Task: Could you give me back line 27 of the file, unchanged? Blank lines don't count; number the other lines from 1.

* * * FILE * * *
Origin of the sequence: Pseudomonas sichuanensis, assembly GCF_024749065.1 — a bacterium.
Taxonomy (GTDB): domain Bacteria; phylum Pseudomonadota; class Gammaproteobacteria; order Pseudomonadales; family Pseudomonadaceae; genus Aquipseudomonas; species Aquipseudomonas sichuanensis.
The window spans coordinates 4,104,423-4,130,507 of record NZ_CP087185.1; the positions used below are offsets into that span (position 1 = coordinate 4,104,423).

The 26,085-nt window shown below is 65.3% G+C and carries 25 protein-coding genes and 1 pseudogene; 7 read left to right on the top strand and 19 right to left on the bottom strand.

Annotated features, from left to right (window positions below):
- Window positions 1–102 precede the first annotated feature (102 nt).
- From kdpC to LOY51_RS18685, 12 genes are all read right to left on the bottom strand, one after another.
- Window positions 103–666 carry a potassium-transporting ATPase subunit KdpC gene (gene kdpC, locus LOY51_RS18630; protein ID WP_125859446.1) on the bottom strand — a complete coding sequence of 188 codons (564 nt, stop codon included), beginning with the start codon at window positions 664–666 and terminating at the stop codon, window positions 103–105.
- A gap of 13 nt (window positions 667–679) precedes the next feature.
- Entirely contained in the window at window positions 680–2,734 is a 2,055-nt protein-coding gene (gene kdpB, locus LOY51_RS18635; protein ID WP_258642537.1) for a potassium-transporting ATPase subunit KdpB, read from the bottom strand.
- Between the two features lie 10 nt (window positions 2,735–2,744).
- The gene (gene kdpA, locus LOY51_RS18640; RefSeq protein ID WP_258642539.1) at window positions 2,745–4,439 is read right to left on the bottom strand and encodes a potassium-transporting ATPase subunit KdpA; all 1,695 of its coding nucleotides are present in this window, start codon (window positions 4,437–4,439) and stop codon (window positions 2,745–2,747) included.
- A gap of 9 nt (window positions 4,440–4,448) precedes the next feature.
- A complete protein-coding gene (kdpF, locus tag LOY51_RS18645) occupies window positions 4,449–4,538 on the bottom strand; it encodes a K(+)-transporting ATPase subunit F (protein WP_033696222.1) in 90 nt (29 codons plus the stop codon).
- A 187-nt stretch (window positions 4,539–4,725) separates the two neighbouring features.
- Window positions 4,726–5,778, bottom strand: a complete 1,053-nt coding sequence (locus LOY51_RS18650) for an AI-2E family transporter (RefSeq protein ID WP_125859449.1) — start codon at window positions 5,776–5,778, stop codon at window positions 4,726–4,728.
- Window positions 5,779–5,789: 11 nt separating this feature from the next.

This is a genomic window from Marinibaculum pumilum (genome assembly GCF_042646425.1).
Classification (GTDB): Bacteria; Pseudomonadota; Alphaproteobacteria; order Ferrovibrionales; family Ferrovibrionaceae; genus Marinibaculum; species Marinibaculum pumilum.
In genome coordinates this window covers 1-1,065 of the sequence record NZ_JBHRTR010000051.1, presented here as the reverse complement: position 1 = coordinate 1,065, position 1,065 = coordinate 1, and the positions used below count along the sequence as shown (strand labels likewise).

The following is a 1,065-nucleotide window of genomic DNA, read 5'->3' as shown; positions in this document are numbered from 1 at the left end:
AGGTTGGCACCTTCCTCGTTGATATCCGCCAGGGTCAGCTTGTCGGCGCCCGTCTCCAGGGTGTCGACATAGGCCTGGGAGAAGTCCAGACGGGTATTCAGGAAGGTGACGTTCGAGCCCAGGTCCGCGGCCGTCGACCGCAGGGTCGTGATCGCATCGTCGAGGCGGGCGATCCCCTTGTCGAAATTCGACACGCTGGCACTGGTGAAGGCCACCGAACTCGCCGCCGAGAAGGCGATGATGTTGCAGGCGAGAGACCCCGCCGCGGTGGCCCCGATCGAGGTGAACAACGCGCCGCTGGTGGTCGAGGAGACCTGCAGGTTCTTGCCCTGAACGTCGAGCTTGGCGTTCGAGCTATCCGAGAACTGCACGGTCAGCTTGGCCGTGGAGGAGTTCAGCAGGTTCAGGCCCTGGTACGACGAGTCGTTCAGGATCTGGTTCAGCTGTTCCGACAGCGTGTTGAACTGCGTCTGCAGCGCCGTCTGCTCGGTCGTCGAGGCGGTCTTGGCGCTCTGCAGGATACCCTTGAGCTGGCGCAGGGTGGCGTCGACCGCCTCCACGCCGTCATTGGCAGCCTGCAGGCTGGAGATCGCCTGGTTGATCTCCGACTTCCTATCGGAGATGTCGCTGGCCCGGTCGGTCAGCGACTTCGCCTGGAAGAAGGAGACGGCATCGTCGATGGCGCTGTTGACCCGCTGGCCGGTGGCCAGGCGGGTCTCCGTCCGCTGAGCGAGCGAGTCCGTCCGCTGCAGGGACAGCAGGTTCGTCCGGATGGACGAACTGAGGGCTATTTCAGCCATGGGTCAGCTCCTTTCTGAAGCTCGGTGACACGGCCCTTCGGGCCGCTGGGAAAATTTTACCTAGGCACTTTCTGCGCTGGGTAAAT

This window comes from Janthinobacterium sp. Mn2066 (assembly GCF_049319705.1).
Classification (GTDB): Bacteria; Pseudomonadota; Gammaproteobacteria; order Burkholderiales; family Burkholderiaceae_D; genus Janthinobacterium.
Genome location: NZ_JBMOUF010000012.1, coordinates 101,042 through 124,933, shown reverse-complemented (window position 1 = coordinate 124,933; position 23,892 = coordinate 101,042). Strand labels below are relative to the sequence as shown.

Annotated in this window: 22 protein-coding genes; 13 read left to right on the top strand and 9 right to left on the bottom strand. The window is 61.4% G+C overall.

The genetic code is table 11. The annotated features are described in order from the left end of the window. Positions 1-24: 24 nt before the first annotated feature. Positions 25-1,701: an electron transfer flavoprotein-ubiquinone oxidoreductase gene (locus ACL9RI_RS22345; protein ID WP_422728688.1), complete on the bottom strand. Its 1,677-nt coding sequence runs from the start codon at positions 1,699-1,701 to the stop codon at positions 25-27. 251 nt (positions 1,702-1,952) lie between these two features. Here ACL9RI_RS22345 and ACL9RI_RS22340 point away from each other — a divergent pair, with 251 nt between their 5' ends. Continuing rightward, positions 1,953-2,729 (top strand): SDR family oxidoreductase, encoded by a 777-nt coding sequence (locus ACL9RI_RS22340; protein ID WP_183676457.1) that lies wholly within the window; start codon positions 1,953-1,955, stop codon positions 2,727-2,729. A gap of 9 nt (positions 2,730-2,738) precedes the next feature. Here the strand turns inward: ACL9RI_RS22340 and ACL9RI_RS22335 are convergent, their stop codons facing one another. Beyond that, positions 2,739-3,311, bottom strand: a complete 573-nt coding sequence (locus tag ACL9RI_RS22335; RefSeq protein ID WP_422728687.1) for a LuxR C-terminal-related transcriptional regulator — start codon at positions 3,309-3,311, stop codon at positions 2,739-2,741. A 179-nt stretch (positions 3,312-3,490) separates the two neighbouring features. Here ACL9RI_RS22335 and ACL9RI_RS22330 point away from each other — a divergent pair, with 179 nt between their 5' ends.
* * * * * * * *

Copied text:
The genetic code is table 11. The annotated features are described in order from the left end of the window. Positions 1-24: 24 nt before the first annotated feature. Positions 25-1,701: an electron transfer flavoprotein-ubiquinone oxidoreductase gene (locus ACL9RI_RS22345; protein ID WP_422728688.1), complete on the bottom strand. Its 1,677-nt coding sequence runs from the start codon at positions 1,699-1,701 to the stop codon at positions 25-27. 251 nt (positions 1,702-1,952) lie between these two features. Here ACL9RI_RS22345 and ACL9RI_RS22340 point away from each other — a divergent pair, with 251 nt between their 5' ends. Continuing rightward, positions 1,953-2,729 (top strand): SDR family oxidoreductase, encoded by a 777-nt coding sequence (locus ACL9RI_RS22340; protein ID WP_183676457.1) that lies wholly within the window; start codon positions 1,953-1,955, stop codon positions 2,727-2,729. A gap of 9 nt (positions 2,730-2,738) precedes the next feature. Here the strand turns inward: ACL9RI_RS22340 and ACL9RI_RS22335 are convergent, their stop codons facing one another. Beyond that, positions 2,739-3,311, bottom strand: a complete 573-nt coding sequence (locus tag ACL9RI_RS22335; RefSeq protein ID WP_422728687.1) for a LuxR C-terminal-related transcriptional regulator — start codon at positions 3,309-3,311, stop codon at positions 2,739-2,741. A 179-nt stretch (positions 3,312-3,490) separates the two neighbouring features. Here ACL9RI_RS22335 and ACL9RI_RS22330 point away from each other — a divergent pair, with 179 nt between their 5' ends.